Wpid Letter
I Enjoy My Sugar Daddy More Than My Boyfriend

Lord, I am interceding on behave of my people in the Shai-Osudoku land and your word says in 2 Chronicle 7:14 ?if my people, who are called by my name, will humble themselves and pray and seek my face and turn from their wicked ways, then I will hear from heaven, and I will forgive their sin and will heal their land? (NIV).

A Letter

The emphasis here is that you will heal their land! Lord, one of your illustrious sons name Emmanuel Safo , a PhD student did ask you some questions and I hope you have provided the answers. His questions actually touched me and made me also to come to you with my problems. Lord, so don?t be annoyed with me because i am only a concerned child.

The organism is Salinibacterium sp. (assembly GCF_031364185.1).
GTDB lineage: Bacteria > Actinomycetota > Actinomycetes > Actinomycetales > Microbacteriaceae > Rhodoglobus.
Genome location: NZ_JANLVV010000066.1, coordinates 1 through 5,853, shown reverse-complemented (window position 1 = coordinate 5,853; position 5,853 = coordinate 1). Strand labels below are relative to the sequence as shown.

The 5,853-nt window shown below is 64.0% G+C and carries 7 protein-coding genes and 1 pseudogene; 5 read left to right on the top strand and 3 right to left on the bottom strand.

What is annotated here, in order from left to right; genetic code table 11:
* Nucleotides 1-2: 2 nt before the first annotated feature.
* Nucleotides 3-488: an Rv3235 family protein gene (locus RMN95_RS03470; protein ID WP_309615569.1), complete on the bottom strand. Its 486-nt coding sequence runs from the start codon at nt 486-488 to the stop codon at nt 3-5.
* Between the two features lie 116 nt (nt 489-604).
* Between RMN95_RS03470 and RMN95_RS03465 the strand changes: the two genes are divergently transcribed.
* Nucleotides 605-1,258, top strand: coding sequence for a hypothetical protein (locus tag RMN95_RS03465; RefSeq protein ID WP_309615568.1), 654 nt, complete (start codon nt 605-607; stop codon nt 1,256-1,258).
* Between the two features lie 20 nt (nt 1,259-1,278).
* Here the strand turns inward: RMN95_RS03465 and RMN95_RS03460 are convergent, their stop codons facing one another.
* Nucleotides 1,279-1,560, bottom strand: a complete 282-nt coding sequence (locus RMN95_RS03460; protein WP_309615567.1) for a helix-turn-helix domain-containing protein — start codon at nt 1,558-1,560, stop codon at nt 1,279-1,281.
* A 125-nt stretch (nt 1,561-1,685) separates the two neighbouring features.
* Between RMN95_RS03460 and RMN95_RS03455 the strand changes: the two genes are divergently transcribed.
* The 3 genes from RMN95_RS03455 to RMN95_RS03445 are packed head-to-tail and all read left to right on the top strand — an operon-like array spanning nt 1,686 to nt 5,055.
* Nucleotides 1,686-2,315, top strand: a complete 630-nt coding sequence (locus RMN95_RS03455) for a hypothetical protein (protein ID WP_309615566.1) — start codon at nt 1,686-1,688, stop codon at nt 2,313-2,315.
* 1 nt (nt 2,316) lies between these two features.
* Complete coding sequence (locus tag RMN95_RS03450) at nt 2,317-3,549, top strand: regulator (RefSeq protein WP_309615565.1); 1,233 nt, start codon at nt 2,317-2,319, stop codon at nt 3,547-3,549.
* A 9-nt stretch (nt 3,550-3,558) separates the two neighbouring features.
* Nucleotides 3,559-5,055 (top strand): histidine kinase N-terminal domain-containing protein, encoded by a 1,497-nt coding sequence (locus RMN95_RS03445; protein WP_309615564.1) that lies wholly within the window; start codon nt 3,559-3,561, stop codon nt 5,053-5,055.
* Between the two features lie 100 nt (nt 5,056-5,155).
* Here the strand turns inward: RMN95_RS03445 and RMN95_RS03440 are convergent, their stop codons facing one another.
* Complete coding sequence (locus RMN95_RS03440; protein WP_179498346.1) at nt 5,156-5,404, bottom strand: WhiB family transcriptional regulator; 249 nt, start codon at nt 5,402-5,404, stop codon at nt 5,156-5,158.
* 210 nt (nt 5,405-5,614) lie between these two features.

Jehova Rapha, Jehova Nissi, Jehova Elohim etc, I am using all the appellations just to bring you down and help my people in the dangme land. You say if we call upon you, you will listen to us but it appears you are not listening to the people in the dangme land where your beloved son Ralph comes from. My God, ever since I was born, I have been particularly concerned about certain things in the dangme land for instance the tribe where I come from. According to history Shai people can be found in Greater-Accra and they have the famous Shai Hills Resources Reserve that attracts many tourists into their community. Shai Hills Resources Reserve is located just about 50km from Accra and about 65 km to Akosombo is the Shai Hills Resource Reserve. It is a unique reserve in Ghana because it is the driest evergreen savannah forest in Ghana.